Presentation #208.01 in the session Sun-to-Earth Campaign-style Study of Large Space Weather Events.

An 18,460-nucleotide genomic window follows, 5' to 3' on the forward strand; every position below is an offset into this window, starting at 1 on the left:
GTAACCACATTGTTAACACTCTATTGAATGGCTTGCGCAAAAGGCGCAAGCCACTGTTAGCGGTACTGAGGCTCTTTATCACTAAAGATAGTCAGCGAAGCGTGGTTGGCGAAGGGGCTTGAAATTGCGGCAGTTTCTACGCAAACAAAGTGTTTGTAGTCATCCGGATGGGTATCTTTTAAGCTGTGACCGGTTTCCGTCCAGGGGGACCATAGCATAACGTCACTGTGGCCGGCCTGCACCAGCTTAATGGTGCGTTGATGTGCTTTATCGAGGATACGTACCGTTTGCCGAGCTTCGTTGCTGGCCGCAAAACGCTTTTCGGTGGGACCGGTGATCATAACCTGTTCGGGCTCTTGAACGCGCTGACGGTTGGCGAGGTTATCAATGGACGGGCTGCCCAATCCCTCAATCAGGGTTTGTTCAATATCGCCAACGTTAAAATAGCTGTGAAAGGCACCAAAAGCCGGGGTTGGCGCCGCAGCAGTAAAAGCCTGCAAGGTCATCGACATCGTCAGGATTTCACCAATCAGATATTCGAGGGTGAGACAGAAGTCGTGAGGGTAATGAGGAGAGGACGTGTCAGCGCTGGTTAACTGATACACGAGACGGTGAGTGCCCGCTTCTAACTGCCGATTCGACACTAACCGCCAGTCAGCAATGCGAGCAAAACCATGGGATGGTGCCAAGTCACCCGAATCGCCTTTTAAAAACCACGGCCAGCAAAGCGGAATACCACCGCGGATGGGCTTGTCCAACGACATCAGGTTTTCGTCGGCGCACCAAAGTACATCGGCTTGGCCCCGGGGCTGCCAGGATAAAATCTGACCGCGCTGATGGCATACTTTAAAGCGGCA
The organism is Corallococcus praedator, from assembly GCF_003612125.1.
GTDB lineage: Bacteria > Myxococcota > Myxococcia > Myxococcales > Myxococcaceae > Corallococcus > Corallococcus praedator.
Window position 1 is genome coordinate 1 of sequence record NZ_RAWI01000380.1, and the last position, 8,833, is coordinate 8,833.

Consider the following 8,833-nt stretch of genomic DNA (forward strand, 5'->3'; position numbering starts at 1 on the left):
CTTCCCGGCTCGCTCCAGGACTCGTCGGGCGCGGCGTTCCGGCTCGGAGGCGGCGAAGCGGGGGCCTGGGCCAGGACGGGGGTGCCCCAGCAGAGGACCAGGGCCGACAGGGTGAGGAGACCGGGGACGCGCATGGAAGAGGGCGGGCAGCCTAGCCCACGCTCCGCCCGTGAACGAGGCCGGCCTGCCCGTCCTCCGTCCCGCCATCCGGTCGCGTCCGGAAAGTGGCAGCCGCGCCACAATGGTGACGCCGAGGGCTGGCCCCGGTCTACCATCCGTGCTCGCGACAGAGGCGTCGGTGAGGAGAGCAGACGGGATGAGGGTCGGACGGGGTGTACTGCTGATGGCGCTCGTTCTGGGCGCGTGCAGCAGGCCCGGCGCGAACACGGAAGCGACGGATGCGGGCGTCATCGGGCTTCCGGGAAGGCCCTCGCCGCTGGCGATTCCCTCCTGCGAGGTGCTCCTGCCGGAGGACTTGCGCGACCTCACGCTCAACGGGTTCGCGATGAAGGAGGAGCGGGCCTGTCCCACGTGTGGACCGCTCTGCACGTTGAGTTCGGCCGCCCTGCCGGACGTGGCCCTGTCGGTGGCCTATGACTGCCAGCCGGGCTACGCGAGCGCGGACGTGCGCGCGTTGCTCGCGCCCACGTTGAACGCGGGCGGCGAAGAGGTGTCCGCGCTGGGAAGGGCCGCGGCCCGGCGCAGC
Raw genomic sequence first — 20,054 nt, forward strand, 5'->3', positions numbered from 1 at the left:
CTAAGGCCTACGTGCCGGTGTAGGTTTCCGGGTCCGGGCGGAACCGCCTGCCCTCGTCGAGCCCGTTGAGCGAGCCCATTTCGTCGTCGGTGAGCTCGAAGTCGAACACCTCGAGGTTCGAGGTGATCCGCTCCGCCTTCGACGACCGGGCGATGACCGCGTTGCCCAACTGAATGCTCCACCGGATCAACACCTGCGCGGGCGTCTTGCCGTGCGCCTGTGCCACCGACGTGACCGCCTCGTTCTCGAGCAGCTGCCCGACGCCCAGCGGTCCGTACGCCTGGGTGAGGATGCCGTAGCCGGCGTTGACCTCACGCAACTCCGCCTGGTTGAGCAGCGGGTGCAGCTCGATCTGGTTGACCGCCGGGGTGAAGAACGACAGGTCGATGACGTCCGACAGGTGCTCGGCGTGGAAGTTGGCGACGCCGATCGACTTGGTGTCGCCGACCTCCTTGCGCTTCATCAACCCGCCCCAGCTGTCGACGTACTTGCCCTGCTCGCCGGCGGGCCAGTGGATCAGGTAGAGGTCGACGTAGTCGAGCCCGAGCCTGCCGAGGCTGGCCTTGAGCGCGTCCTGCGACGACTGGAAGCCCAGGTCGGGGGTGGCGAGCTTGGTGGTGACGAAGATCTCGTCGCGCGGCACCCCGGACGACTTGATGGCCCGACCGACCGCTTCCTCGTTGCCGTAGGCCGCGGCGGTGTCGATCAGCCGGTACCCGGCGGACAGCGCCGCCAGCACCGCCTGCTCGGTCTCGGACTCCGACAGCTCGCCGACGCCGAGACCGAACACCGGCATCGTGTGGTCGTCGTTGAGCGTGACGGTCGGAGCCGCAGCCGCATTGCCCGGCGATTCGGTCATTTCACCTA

In the final throes of solar cycle 23, complex Active Region 10930 appeared at the solar east limb with virtually no warning on 5 December 2006. Over the next 10 days it erupted multiple times, producing four X-class and three M-class flares and numerous solar energetic particle (SEP) events. One of the flares permanently damaged a GOES X-ray imager. The interval was further punctuated with solar radio bursts that twice shut down the GPS system on the Sun-facing side of Earth. By the time the active region reached central meridian it was classified as a β-γ-δ region. Sequential eruptions on 13 and 14 December produced ground level event (GLE) # 70, and then a ‘perfect storm’ scenario with a fast coronal mass ejection from the first eruption reaching Earth while SEPs from the second eruption arrived. Simultaneously, space-walking astronauts were re-wiring the International Space Station to channel power from a new solar array. I will present lessons learned from the chain of events and discuss challenges to maintaining control of the ISS during the time frame.